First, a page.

An explosion that killed at least six people and injured at least 81 others in Istanbul on Sunday was deemed a terrorist attack, Turkish Vice President Fuat Oktay said, according to the official Anadolu news agency.
“We consider this to be an act of terrorism following an attacker, who we consider to be a woman, who detonated the bomb,” Oktay told reporters on Sunday.
The explosion occurred on Istiklal Street in Beyoglu Square, in the heart of Turkey’s largest city, Istanbul Governor Ali Yerlikaya said.
“We wish God’s mercy to those who lost their lives and a speedy recovery to the injured,” Yerlikaya tweeted.
The six people killed include Yusuf Meydan, a member of Turkey’s Ministry of Family and Social Services, and his daughter Ecrin, according to Derya Yanık, the agency’s minister.
Earlier on Sunday, Turkish President Recep Tayyip Erdogan said the explosion could be linked to terrorism, but he was not sure yet.
“It may be wrong if we say it’s definitely about terror, but according to the preliminary findings, what my governors have told us, there is a smell of terror here,” Erdogan said during a briefing. ‘a press conference.
He said authorities were reviewing CCTV footage.
“All those responsible will be identified and punished,” the president said.
Erdogan said he and his delegation would continue with their plans to attend the G20 summit in Bali, Indonesia.
The Istanbul Prosecutor General’s Office has opened an investigation, the country’s official Anadolu news agency reported. At least eight prosecutors have been appointed, the vice president told reporters.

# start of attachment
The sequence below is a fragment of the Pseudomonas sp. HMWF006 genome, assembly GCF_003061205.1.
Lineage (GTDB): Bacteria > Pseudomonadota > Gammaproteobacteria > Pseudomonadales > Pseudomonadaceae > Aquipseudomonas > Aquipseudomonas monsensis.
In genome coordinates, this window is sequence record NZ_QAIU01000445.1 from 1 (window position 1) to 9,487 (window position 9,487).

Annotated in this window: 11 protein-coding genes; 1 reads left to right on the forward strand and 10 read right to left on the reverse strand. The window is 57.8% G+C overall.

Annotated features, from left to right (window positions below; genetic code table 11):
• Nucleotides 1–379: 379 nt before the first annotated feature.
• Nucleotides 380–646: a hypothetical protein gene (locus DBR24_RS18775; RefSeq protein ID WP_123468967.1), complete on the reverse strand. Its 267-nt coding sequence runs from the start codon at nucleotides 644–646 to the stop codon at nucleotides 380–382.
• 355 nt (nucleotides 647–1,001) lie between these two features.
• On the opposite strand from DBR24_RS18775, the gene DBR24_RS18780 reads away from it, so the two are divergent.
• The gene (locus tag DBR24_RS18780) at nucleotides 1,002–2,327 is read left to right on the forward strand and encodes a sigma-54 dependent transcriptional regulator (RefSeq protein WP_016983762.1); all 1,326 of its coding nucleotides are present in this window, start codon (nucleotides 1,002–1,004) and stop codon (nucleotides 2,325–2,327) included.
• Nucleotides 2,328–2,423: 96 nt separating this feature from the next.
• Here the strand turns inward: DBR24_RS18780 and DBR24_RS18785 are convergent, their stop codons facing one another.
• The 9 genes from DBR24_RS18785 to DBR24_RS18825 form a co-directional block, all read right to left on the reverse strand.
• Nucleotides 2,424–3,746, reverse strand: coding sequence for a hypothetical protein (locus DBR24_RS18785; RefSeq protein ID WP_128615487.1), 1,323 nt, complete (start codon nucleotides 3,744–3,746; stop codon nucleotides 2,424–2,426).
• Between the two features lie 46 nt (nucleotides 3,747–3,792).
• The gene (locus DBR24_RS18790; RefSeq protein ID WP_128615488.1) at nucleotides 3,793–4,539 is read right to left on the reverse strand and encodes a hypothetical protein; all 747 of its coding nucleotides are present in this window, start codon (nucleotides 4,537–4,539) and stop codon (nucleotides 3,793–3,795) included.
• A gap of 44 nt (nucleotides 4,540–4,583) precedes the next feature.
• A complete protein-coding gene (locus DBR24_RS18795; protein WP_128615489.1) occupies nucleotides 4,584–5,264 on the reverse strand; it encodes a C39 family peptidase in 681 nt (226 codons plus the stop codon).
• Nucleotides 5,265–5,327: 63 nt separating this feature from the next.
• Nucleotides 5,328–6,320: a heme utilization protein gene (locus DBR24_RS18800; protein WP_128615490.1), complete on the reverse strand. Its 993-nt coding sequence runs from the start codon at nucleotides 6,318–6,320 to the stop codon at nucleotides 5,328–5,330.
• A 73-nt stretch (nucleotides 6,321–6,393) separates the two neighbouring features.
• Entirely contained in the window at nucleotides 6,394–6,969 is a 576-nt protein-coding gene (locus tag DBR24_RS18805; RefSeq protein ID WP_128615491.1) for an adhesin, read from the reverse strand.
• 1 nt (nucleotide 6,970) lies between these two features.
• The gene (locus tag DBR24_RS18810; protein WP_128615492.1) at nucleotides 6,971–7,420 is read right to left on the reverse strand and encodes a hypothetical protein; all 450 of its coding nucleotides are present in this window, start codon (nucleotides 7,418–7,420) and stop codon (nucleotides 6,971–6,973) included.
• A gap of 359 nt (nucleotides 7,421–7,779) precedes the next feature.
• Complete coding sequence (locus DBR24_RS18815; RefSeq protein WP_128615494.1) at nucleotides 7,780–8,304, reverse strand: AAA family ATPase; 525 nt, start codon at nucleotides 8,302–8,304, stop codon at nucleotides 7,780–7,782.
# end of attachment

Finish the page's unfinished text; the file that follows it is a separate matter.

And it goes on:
The city’s criminal court banned the dissemination of all visual and audio information, as well as on social media sites, related to the blast, Anadolu added.
Local media reports and footage from the area showed a large number of emergency vehicles following the blast. Some people could be seen fleeing the scene and the area was cordoned off by security services.
A witness, journalist Tariq Keblaoui, told CNN he was in a store on Istiklal Street when the explosion happened about 10 meters in front of him.
He said several people could be seen lying on the ground after the explosion.
The extent of injuries to those he saw were unclear, but several people were bleeding from their legs and arms, Keblaoui said.
He said Istiklal Street, a popular tourist area, was busy on Sunday. Istiklal Street is one of the main streets leading to Taksim Square.
Istanbul Mayor Ekrem Imamoglu called for help from teams of police and health workers to respond to the blast.
“It is essential to help our police and health teams regarding the Istiklal Street explosion and to avoid messages that could cause fear and panic. All the teams concerned are in the area, we will provide information healthy,” he tweeted.
News of the explosion was met with international dismay.
“Horrible news from Istanbul tonight. Condolences to the victims of the Istiqlal explosion,” European Council President Charles Michel said. “Our hearts go out to those currently responding and to the people of Türkiye in this very difficult time.”
NATO Secretary General Jens Stoltenberg tweeted its “deepest condolences” to the Turkish people, adding that NATO “stands in solidarity with our ally” Turkey.
Austrian President Alexander Van der Bellen expressed his “sincere condolences to the people of Turkey and the citizens of Istanbul”, adding: “Given the horrific explosion this afternoon in the heart of Beyoğlu, my heart goes out to the families of the victims. I wish a speedy recovery to all injured.
Italian Foreign Minister Antonio Tajani said: “Italy expresses its closeness to the Turkish government and people and its sincere condolences for the innocent victims. Our crisis unit monitors the situation and contacts our compatriots.
Ukrainian President Volodymyr Zelensky tweeted of his “deep sadness” at the news of the explosion. “I offer my condolences to the families of those who lost their lives and wish a speedy recovery to those injured,” Zelensky said. “The pain of the friendly Turkish people is our pain.”